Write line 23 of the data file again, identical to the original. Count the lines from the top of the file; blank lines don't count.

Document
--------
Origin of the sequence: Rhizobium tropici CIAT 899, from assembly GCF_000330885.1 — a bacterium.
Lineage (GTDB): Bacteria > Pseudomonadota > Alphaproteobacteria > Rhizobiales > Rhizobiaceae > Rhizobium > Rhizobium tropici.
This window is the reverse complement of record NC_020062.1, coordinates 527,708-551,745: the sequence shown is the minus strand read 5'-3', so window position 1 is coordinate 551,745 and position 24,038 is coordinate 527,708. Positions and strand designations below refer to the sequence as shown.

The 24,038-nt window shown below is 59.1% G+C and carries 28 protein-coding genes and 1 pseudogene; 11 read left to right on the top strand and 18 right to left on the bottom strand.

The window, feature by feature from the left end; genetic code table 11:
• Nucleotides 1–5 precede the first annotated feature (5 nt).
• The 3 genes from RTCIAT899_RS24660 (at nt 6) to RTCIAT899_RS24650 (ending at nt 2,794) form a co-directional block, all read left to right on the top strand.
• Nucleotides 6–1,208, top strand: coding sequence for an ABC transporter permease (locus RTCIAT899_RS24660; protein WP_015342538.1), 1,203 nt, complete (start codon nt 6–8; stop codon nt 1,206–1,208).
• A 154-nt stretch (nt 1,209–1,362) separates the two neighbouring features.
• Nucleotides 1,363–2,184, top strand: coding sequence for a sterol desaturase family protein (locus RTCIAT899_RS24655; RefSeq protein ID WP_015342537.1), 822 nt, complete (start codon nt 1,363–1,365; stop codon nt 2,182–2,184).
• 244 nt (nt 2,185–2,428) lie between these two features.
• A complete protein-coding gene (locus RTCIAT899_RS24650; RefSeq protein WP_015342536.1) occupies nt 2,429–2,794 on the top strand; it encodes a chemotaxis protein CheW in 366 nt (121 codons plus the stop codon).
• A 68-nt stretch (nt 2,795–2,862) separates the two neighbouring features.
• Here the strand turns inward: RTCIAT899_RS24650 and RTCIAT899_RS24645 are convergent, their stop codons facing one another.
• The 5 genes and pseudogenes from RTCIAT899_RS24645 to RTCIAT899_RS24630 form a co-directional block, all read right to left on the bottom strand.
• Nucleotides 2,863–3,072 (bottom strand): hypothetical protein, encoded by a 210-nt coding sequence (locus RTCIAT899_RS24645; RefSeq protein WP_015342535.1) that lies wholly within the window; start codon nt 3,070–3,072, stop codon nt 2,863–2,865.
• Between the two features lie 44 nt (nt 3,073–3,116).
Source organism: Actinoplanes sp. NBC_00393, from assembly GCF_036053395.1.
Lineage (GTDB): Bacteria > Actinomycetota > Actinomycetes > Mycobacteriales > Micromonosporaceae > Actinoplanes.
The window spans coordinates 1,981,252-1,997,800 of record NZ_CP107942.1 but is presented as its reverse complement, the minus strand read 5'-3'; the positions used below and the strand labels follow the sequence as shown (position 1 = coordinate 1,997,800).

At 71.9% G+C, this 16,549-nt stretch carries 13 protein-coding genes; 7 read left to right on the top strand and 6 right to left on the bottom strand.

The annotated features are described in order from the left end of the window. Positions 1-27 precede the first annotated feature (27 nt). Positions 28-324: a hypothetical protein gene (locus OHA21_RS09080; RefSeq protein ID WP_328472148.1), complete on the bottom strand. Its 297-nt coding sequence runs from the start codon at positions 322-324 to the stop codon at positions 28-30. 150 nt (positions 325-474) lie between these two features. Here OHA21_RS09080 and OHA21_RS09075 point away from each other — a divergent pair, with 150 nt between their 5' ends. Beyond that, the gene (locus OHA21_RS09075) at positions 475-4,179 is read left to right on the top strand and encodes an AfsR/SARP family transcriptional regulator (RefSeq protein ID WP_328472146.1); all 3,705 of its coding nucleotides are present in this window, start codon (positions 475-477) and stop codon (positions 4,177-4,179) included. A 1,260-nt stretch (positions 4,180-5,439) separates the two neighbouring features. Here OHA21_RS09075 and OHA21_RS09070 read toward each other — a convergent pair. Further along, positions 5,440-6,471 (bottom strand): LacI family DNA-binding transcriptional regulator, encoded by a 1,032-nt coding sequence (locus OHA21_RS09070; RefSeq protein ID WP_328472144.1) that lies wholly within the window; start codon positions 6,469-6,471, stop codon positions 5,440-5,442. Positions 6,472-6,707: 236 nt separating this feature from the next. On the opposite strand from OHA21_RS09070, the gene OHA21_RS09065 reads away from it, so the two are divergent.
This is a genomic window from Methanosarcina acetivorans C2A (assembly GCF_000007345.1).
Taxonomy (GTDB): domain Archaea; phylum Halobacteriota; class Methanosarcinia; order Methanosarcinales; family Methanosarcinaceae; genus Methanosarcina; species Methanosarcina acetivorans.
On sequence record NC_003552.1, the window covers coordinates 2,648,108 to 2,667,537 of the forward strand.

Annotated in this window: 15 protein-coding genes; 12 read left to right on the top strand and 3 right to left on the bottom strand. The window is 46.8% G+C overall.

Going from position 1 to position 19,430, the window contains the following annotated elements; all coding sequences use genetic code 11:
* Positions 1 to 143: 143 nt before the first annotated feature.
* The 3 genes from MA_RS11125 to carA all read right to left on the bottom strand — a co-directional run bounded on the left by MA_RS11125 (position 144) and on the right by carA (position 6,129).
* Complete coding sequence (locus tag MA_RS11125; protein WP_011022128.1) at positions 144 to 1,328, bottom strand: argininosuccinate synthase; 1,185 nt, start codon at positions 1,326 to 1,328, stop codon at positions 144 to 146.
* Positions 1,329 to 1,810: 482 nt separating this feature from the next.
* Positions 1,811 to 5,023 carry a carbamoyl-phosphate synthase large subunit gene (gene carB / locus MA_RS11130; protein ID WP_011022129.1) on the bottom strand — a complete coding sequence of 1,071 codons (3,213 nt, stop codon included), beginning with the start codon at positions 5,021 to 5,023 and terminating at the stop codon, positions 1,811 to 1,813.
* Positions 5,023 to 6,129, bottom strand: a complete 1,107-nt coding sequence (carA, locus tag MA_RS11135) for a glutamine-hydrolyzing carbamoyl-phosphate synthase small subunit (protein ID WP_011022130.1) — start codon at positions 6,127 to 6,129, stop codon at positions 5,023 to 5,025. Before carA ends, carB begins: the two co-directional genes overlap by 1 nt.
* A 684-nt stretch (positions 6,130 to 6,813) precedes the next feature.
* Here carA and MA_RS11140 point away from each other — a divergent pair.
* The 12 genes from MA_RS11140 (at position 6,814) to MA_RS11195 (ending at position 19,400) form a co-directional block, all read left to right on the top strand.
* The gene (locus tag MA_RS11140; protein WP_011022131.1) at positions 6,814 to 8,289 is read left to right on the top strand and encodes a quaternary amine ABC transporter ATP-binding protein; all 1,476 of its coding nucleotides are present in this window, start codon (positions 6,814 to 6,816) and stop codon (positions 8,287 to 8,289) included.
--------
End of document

This is a genomic window from Methanosarcina acetivorans C2A (assembly GCF_000007345.1).